Worried about climate change? Don’t be! The US Senate voted 50-49 to reject “the scientific consensus that humans are causing climate change. So. Problem solved!
The Senate rejected the scientific consensus that humans are causing climate change, days after NASA and the National Oceanic and Atmospheric Administration declared 2014 the hottest year ever recorded on Earth.
Fools. No. Criminals.
I’d planned on writing about the recent climate change talks but Asymptotic Life has a great post on the Copenhagen Aftermath to get it started. I may add more later.
The leader of the G-77 group of developing nations said, “It is asking Africa to sign a suicide pact, an incineration pact in order to maintain the economic dependence of a few countries."
A Greenpeace press release warned that President Obama “now risks being branded as the man who killed Copenhagen.
First, a bit of background for those not familiar with the construction details of my cabin. It is standard 2x4 walls with R-13 insulation, R-19 in the ceiling and inside walls finished with plywood beadboard. While the floor is not properly insulated I did very carefully stuff MANY layers of bubble wrap in this fall with rolled wrap tightly stuffed into each end to block the wind. It’s not real insulation but I’m certain that there is FAR less wind and air movement under the space that had previously been open.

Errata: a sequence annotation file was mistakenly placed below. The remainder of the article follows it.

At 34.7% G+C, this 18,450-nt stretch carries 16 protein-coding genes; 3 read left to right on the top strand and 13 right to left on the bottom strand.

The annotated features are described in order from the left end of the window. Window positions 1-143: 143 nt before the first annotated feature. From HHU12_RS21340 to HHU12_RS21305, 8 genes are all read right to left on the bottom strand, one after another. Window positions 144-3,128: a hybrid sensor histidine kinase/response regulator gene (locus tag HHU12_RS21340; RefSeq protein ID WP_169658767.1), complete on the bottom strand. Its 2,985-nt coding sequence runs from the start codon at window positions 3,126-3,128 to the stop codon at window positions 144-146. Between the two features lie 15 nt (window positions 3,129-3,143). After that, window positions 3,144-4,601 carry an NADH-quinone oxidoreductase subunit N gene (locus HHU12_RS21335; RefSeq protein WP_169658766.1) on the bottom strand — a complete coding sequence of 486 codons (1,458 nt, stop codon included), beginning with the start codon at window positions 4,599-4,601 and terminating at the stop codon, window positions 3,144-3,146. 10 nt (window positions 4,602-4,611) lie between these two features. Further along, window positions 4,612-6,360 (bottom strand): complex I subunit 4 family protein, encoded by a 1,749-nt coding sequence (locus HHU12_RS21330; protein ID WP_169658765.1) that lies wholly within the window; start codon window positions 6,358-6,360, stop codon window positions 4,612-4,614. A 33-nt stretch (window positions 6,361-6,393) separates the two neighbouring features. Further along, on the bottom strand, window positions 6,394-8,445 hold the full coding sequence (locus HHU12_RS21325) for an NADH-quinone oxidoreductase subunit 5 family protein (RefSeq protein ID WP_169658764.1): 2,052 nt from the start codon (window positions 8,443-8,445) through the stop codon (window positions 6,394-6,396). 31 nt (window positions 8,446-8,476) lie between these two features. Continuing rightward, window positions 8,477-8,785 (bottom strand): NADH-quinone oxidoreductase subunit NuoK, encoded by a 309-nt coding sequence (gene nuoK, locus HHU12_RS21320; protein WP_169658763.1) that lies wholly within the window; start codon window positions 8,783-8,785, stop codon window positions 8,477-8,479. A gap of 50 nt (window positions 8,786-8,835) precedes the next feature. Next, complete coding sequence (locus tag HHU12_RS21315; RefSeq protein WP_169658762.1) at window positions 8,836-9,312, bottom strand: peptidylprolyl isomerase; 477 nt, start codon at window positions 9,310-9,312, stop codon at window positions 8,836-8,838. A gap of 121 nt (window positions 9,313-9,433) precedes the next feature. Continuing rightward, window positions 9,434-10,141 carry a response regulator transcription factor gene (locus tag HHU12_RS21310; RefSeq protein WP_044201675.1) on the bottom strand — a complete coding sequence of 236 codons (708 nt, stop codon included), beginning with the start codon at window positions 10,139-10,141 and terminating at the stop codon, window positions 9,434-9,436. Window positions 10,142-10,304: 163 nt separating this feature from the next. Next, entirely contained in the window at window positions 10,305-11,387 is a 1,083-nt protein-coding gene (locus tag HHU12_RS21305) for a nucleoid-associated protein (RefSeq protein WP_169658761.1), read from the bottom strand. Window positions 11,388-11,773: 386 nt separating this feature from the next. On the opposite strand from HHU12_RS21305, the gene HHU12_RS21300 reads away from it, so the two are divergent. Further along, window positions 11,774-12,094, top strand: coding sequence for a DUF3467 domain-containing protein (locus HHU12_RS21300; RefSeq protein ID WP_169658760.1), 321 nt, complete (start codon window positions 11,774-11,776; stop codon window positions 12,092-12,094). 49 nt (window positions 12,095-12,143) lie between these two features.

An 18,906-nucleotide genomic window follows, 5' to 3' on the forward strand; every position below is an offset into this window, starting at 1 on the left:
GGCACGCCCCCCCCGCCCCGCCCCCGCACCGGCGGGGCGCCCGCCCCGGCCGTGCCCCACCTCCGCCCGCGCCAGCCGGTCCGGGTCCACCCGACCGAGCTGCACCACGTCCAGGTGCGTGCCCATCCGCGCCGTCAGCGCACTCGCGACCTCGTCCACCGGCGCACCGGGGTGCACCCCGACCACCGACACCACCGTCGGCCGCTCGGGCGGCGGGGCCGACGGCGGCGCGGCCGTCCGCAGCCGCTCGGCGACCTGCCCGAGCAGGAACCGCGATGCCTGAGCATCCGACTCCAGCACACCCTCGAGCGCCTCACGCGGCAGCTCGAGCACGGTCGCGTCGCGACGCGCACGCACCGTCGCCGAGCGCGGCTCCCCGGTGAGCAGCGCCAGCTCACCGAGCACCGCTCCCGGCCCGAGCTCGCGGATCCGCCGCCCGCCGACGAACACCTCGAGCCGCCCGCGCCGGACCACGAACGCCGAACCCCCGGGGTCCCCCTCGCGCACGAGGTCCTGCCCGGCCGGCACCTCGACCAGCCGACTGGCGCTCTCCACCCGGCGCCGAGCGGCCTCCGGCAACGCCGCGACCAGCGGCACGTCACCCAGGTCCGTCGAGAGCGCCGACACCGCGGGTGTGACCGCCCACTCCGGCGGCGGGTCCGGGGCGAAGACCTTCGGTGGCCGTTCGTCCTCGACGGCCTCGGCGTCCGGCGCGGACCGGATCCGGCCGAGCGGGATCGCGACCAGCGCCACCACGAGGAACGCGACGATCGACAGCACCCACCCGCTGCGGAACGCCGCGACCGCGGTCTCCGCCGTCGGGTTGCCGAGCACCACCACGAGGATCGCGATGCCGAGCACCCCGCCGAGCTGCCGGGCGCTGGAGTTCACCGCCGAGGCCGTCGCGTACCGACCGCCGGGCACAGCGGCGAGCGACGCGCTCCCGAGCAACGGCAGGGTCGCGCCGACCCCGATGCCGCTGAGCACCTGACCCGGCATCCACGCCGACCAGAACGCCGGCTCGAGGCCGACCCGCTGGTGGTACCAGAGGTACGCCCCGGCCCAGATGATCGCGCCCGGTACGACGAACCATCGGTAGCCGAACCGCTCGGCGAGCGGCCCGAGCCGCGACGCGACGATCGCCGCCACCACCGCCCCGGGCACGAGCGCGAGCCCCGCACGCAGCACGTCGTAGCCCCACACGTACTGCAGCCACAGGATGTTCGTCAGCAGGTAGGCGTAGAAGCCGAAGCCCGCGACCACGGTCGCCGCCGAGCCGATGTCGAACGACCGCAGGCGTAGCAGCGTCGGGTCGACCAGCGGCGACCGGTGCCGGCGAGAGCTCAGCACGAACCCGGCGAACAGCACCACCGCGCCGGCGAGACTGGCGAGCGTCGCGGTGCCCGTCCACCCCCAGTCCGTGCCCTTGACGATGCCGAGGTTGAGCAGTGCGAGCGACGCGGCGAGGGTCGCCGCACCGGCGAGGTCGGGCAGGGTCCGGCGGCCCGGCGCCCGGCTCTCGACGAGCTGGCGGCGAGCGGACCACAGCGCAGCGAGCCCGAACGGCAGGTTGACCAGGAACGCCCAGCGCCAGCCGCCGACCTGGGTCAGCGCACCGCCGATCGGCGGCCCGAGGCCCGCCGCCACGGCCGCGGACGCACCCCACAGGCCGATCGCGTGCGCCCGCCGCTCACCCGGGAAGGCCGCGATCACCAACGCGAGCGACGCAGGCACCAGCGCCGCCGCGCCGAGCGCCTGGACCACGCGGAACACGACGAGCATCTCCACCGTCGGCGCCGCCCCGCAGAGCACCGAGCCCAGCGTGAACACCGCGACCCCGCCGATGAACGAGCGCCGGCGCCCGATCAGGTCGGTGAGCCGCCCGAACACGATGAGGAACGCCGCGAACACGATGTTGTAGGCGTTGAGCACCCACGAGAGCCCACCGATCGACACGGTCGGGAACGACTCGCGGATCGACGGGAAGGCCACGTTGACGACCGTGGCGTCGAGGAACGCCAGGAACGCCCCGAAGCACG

Ugh. Antarctic ice shelf set to collapse due to warming: A huge Antarctic ice shelf is on the brink of collapse with just a sliver of ice holding it in place, the latest victim of global warming that is altering maps of the frozen continent.
‘We’ve come to the Wilkins Ice Shelf to see its final death throes,’ David Vaughan, a glaciologist at the British Antarctic Survey (BAS), told Reuters after the first – and probably last – plane landed near the narrowest part of the ice.